I believe we have a common calling to delight one another. Once we get to answering that call on the regular, we never want to live any other way. To see the people we share a community with as playful volumes of light, and to be witnessed as such, does a body good. It is restorative. It is collective joy, and we need it. We have a need to meet in another space, above and away from the clamor of the day to laugh and dance together. We need traditions to remind us that we have capacity for collective joy because we forget.
We have seen the rise of lantern parades during an extraordinarily divisive decade in our country. In our current climate, joyful actions are defiant. Make a lantern and walk in the parade is a very different call to action. It is the call to delight one another, and we are answering it resoundingly. Humans can do this.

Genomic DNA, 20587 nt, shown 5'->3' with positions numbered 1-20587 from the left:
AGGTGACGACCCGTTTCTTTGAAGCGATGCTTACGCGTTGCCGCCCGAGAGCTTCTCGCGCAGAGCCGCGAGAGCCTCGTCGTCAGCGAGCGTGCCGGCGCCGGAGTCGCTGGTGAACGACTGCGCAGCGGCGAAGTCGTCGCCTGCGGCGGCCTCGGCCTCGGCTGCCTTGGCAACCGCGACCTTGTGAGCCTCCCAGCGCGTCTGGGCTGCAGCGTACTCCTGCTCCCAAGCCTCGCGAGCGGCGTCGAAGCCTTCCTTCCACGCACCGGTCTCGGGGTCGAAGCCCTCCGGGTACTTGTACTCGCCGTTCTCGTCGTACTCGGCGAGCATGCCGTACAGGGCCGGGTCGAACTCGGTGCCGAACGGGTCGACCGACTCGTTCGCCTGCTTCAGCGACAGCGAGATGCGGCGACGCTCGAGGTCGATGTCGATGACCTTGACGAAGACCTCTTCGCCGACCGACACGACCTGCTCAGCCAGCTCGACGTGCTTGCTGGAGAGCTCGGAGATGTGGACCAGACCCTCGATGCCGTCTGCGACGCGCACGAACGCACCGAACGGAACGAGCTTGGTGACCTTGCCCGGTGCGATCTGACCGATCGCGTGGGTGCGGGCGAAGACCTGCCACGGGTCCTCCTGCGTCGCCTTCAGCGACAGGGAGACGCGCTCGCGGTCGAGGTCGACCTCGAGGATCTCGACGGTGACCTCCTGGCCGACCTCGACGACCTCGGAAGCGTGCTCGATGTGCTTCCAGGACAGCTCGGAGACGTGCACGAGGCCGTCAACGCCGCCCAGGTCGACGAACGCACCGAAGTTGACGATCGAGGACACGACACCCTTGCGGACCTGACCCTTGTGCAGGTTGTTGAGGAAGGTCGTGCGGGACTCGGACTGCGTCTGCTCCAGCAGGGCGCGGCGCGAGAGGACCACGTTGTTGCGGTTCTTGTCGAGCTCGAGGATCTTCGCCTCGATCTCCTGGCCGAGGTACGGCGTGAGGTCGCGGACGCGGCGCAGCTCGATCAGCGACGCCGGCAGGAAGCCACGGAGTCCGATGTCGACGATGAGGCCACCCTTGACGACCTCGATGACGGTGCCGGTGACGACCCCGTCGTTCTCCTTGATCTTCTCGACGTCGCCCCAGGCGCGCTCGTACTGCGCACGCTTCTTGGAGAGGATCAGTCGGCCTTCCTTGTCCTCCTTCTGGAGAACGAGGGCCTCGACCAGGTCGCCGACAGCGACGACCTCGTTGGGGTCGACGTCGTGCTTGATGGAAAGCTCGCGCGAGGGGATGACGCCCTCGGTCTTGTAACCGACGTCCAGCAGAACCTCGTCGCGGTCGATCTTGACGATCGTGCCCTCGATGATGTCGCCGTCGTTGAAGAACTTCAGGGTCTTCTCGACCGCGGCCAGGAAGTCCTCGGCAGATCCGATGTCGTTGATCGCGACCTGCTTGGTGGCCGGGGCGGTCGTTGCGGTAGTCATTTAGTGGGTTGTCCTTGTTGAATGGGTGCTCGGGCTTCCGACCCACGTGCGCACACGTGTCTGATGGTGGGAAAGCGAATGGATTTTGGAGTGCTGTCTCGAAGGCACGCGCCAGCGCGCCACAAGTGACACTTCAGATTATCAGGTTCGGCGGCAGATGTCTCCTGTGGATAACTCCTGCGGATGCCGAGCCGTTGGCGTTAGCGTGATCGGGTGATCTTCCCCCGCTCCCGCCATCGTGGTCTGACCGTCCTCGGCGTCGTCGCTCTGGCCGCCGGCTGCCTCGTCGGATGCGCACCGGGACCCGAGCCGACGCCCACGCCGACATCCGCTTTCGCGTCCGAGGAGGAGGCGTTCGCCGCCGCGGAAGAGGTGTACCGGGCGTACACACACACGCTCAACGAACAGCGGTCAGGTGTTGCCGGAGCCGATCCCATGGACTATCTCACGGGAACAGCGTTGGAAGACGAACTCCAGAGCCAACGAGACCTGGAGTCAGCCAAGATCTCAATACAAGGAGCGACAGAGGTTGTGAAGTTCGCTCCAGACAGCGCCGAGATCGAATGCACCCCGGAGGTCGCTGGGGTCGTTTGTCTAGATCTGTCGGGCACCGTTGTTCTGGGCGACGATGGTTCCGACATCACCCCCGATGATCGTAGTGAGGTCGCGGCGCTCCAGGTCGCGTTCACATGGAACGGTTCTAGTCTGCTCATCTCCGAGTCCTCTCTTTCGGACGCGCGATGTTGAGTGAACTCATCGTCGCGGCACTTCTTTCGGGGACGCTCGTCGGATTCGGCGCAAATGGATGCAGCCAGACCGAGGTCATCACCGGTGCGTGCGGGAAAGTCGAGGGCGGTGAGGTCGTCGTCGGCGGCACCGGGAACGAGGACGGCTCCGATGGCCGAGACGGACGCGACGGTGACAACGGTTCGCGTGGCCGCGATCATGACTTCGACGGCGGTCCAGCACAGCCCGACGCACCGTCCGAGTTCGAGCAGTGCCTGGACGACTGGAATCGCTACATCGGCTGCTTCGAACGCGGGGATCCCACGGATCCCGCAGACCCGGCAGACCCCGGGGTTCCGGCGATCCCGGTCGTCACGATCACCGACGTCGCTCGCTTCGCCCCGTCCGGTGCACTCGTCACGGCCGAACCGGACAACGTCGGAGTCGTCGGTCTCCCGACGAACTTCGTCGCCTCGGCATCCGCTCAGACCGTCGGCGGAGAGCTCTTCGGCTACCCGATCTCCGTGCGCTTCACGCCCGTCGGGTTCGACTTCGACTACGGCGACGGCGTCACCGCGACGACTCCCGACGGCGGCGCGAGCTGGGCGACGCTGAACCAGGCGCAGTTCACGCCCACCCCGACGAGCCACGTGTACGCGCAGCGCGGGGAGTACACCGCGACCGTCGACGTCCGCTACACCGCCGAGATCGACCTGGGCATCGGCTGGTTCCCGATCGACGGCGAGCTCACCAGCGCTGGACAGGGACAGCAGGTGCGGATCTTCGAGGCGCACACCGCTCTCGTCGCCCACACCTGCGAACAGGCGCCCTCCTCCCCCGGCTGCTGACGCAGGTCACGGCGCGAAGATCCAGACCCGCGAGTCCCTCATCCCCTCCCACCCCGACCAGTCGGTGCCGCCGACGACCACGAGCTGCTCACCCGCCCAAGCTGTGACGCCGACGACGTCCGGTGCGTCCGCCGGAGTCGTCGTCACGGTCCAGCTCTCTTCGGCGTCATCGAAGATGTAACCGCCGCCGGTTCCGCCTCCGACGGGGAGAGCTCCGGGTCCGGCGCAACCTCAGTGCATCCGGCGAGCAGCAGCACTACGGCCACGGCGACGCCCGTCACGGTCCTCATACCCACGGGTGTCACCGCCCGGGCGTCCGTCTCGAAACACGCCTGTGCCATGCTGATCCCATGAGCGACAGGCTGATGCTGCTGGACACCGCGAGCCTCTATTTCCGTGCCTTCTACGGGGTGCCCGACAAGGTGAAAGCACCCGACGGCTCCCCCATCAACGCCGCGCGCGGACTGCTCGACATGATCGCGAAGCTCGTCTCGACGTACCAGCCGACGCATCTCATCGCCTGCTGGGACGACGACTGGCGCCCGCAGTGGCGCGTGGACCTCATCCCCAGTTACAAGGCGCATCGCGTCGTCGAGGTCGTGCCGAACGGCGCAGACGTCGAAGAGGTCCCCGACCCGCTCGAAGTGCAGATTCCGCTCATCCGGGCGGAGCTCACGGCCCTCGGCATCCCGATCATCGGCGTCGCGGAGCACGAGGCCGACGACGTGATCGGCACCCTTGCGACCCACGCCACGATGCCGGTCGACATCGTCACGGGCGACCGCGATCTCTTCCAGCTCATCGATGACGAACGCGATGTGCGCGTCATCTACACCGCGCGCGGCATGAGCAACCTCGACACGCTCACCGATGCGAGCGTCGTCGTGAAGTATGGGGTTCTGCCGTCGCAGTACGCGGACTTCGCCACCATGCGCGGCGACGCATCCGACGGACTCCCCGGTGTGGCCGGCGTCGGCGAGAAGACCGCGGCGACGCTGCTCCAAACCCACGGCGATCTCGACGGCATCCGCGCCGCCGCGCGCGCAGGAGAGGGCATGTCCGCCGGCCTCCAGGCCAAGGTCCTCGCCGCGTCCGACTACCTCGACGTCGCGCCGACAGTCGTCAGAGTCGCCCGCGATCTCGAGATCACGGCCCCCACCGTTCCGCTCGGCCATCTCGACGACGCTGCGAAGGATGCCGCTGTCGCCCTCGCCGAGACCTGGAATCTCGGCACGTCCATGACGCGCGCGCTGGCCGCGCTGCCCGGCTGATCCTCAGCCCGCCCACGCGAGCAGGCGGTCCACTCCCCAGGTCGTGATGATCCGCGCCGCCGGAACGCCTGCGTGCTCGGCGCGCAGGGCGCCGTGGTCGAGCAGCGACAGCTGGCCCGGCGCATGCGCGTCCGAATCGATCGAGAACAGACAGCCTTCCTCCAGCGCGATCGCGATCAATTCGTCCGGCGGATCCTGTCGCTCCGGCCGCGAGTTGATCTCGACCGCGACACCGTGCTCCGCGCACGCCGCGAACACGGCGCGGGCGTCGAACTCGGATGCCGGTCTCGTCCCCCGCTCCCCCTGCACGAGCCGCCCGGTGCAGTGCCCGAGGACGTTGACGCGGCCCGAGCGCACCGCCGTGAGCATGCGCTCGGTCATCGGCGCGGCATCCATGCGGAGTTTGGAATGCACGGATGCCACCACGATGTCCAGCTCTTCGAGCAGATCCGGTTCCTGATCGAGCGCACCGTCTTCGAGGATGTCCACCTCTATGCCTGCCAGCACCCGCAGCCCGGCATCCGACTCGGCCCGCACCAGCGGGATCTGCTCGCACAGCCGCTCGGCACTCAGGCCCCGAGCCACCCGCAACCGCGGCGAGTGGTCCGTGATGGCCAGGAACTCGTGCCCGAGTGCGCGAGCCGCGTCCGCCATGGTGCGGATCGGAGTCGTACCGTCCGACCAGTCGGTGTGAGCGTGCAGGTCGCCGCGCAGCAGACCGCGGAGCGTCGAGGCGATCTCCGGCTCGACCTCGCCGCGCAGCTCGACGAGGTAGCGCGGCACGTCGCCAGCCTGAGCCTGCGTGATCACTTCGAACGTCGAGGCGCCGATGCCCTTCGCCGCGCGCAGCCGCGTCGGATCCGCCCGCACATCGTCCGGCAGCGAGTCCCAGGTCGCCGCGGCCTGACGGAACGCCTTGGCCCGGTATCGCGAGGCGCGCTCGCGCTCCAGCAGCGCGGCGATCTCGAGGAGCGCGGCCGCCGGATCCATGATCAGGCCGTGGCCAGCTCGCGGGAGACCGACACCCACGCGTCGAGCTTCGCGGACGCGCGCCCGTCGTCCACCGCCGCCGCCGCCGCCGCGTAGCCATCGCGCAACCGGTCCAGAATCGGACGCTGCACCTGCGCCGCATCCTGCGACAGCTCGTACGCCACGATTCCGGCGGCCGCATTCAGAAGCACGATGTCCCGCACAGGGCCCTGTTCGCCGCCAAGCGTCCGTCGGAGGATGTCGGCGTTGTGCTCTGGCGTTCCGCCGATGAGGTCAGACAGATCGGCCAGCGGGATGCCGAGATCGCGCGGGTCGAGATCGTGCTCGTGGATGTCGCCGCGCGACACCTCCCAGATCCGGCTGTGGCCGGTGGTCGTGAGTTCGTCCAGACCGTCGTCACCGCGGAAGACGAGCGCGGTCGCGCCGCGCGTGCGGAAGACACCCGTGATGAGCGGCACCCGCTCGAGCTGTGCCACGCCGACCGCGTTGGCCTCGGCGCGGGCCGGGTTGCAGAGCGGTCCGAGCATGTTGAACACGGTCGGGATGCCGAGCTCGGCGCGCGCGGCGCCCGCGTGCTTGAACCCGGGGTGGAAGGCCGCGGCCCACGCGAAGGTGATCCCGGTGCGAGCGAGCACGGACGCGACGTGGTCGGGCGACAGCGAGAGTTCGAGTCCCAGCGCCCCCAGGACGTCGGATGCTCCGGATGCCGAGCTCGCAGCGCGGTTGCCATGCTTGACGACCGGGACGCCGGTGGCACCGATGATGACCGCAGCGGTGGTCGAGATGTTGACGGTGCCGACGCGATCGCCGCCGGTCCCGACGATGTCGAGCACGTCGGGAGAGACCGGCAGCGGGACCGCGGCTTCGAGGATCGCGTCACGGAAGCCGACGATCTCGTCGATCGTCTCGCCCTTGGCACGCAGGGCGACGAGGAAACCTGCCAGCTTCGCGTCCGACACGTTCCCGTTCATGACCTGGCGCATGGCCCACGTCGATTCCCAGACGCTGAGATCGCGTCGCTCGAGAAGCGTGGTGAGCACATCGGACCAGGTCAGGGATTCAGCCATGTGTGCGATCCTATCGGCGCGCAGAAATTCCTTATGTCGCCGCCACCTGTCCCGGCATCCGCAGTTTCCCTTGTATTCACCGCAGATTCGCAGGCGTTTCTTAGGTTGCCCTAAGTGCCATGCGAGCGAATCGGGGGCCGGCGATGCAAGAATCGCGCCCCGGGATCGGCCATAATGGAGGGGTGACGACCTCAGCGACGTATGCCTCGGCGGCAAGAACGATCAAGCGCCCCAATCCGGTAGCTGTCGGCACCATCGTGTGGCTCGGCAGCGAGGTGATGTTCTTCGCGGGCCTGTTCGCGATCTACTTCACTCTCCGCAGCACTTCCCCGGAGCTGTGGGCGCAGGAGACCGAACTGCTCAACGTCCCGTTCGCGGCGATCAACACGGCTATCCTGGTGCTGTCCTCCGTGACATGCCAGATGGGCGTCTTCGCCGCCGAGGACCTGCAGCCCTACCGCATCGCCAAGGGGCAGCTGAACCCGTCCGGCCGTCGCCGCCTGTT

I believe there is a need for recurring occasions that value individual creative expression, where a community experiences its illuminated self. As traditions, participatory creative celebrations reinforce our belief in the extraordinary nature of our collective character. I strive to create platforms for this experience.
Chantelle Rytter is a parade artist best known for founding the Atlanta BeltLine Lantern Parade with the Krewe of the Grateful Gluttons, of which she is the proud Captain. Chantelle has created a family of annual lantern parades based in community participation over the last ten years in Decatur, Sandy Springs, Midtown, and Hilton Head Island. Chantelle grew up in Baltimore and studied integrative arts at Penn State University. She lived in New Orleans for ten years and fell under the spell of parade culture and the notion that creative play can be a civic gift.